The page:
Laparoscopy is a minimally invasive surgical procedure performed using a laparoscope, a thin fibre-optic instrument with a camera and lens attached to it. Laparoscopes can be used for diagnosing and treating various conditions.
Why have a Laparoscopy?
Laparoscopy in gynaecology is used to check for any abnormalities in the uterus, ovaries, fallopian tubes, and other organs which are not evident by other diagnostic procedures such as X-rays and other scans.
Laparoscopy is used to diagnose and treat the conditions of
- pelvic pain,
- ectopic (tubal) pregnancies,
- pelvic inflammatory disease and
- other gynaecological problems.
Laparoscopy is used to investigate and treat a wide range of gynaecological presentations. Laparoscopy can be used to investigate fertility.Pelvic pain is one of the common gynaecological problems which may be caused by various conditions.
Laparoscopy helps in assessing the exact cause of the pain such as:
- presence of scar tissue,
- ovarian cysts,
- gastrointestinal problems,
- urinary problems,
- musculoskeletal problems and
- other conditions.
ABOUT LAPAROSCOPY PROCEDURE
A laparoscopy is performed in a Day Stay Unit and the woman is under general anaesthesia. During the procedure, Dr Cook makes a small incision in the abdomen, usually at or below the belly button, and inserts a tube through which the laparoscope is introduced into the abdomen.
The laparoscope helps in examining the pelvis and the images from the camera are projected onto a large screen for Dr Cook to view. Other small incisions (about 5mm) are made and used to insert small instruments to assist in carefully examining the entire pelvic and abdominal area - including bladder, rectum, appendix, liver, stomach, diaphragm.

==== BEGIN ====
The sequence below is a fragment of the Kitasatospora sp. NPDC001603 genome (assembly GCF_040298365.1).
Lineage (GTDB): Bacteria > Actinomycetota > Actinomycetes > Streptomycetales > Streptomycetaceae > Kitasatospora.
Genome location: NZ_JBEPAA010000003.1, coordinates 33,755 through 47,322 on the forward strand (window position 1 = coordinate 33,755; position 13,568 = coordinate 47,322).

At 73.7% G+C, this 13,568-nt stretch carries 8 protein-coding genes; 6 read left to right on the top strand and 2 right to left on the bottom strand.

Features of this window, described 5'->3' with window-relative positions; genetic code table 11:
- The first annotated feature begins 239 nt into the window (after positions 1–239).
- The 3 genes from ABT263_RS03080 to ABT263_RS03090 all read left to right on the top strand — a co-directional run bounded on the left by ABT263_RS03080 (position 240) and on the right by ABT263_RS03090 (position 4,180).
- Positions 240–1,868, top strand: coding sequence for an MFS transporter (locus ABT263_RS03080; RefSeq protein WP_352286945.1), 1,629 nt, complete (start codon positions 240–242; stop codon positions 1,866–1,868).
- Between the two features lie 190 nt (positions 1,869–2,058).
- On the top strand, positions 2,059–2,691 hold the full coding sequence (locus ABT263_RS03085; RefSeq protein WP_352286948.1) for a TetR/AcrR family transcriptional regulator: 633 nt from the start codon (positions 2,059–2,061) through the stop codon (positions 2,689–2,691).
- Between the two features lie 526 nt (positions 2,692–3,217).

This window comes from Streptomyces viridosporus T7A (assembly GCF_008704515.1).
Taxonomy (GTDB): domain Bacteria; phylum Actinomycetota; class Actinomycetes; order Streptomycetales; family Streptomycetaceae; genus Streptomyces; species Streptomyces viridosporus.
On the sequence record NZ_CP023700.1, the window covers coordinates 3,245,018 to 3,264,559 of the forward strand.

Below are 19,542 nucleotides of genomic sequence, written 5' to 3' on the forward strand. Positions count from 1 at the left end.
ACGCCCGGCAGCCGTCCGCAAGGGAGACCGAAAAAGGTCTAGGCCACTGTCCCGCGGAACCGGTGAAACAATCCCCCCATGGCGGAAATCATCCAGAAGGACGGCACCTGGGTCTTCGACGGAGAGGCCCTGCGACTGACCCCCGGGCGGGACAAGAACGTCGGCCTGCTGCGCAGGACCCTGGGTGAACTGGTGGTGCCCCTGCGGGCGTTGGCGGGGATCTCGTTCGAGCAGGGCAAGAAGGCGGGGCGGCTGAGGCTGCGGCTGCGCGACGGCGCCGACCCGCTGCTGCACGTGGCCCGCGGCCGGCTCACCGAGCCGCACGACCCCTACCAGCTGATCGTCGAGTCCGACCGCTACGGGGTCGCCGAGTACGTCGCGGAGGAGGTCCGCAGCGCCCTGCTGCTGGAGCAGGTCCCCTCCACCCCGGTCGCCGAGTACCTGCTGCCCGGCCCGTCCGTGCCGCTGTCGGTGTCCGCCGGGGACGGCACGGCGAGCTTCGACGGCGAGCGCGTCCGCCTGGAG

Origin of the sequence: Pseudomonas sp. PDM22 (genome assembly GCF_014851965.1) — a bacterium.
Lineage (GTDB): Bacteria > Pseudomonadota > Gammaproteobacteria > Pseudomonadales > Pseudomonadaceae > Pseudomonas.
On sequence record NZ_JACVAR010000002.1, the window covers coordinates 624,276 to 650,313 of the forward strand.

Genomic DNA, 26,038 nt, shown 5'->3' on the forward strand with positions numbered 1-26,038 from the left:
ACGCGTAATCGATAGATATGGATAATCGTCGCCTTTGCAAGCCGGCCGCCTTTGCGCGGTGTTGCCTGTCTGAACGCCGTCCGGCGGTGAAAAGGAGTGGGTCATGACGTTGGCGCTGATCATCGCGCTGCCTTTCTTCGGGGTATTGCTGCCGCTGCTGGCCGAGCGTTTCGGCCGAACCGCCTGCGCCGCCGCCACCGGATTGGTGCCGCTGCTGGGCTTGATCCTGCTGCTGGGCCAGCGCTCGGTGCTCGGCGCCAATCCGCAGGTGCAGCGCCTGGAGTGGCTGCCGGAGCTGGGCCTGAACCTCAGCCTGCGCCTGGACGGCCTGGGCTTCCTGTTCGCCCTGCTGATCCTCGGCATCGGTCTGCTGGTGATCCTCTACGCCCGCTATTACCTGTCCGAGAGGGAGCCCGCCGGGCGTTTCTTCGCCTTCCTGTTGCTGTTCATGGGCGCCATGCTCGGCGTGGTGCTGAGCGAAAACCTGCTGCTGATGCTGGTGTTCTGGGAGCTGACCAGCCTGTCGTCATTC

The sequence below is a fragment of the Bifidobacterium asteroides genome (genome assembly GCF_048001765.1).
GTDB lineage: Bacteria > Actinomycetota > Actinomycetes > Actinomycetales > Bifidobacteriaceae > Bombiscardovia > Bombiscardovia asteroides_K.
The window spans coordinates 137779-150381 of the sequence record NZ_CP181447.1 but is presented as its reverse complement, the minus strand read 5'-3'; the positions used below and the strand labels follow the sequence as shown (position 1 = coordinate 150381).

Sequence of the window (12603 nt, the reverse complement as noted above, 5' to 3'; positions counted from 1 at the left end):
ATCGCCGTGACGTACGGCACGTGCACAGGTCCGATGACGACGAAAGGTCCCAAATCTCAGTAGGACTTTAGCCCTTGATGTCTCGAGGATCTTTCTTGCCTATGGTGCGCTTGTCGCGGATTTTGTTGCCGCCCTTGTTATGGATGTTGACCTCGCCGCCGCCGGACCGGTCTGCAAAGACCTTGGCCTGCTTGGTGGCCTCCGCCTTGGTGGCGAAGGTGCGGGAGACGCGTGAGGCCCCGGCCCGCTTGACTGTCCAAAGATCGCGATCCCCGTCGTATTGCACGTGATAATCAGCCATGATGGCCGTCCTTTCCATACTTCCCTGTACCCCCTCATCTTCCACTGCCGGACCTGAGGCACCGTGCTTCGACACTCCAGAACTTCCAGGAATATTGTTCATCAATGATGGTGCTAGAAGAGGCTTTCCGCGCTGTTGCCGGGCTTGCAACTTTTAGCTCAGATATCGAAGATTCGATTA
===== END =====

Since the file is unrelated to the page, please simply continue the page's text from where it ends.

A special contrast dye may also be injected before the procedure for better visualization of the fallopian tubes.
After the procedure, the incisions are closed with stitches and covered with bandages.
POST OPERATIVE EXPECTATIONS
It is common to experience right shoulder tip pain for about 24 hours after a laparoscopy. This is referred pain from the gas which is trapped under the diaphragm. It is common to experience a bloated sensation and sharp, shooting pains for about 3 days after. Most women will feel tired for about 5 days. You can expect to return to work after about 5 days.
Dr Cook will call the following day after the laparoscopy to briefly discuss how everything went and to make sure you are OK. You will be reviewed by Dr Cook at 7 days to check your progress and discuss the recent procedure - including laparoscopic pictures and pathology results.
POST OPERATIVE CARE
The best advice is to take it easy for 5 days. Avoid strenuous activity and exercise. There will be four cuts (from the small keyhole incisions) and these are covered with waterproof dressings.
You can have a shower or a bath. You will be given spare dressings from the hospital to allow you to change the dressings if required.
Like all surgical procedures, laparoscopic procedures may be associated with certain complications, which include:
- Some women can have problems emptying the bladder for a short period of time
- Urinary tract infection
- Injury to bladder or ureter
- Injury to bowels
- Irritation or inflammation at the opening of the vagina
The advantages of laparoscopic procedures when compared to open laparotomy include:
- Reduced hospital stay
- Smaller incisions and less scarring
- Less postoperative pain
- Faster recovery
- Enhanced view of pelvis and abdomen
- Less Risk of adhesions